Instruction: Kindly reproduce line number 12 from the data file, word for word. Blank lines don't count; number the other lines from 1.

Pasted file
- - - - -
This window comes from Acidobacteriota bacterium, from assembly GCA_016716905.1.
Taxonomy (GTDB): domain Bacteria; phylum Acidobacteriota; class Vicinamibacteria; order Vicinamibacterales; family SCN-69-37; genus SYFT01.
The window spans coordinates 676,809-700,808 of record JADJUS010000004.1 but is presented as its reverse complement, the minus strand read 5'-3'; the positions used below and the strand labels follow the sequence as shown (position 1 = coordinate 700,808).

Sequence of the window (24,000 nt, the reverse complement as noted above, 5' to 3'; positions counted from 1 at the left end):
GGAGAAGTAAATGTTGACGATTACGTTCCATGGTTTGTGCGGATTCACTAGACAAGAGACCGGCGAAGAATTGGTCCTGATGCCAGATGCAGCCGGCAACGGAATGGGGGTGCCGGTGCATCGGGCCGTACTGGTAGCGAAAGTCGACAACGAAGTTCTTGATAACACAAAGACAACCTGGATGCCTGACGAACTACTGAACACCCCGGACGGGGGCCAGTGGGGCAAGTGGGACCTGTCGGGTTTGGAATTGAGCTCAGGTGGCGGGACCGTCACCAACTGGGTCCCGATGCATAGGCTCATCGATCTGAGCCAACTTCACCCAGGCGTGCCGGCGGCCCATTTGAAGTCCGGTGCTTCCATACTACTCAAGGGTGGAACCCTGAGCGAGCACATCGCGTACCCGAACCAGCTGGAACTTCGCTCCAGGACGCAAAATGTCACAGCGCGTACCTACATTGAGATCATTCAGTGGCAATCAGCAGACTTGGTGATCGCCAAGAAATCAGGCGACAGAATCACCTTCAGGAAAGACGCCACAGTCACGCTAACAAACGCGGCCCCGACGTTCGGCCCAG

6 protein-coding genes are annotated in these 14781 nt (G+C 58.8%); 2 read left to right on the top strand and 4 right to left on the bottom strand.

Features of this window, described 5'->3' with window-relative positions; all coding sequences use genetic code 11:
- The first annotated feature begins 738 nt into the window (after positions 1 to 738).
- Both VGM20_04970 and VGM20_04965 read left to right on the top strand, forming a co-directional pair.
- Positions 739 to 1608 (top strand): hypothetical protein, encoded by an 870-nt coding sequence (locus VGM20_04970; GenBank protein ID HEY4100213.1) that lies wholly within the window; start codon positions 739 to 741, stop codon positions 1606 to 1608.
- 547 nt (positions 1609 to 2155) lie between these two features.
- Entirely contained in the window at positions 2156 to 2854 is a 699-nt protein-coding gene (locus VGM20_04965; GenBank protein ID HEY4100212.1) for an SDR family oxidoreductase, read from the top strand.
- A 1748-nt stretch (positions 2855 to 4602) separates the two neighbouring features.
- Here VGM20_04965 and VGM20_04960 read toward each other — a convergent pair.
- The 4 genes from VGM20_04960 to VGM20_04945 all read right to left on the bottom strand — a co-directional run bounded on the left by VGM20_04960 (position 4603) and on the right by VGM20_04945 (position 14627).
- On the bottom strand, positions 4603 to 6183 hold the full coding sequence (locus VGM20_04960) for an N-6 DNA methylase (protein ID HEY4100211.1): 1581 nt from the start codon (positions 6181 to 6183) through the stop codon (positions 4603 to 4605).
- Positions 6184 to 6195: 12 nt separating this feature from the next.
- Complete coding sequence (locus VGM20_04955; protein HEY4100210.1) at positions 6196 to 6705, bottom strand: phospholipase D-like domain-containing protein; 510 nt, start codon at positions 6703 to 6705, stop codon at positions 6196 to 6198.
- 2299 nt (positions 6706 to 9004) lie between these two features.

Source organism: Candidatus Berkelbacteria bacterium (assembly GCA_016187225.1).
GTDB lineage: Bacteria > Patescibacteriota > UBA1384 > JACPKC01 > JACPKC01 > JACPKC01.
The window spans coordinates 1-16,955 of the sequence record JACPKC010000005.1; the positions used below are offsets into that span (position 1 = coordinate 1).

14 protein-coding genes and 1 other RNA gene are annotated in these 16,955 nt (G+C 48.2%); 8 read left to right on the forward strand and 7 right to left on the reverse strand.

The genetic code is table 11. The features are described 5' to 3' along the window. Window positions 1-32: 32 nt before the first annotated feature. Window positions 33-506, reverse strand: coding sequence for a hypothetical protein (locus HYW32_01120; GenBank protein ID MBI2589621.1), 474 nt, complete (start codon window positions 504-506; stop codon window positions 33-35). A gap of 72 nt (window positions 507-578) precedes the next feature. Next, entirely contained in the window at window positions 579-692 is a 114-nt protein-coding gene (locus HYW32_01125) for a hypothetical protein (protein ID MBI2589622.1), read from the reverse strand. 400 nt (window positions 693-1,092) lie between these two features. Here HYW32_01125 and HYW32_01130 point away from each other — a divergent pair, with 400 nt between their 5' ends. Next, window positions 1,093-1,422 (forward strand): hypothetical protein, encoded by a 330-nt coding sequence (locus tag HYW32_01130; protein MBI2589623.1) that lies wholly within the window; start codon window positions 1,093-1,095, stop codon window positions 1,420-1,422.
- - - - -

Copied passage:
- Entirely contained in the window at positions 2156 to 2854 is a 699-nt protein-coding gene (locus VGM20_04965; GenBank protein ID HEY4100212.1) for an SDR family oxidoreductase, read from the top strand.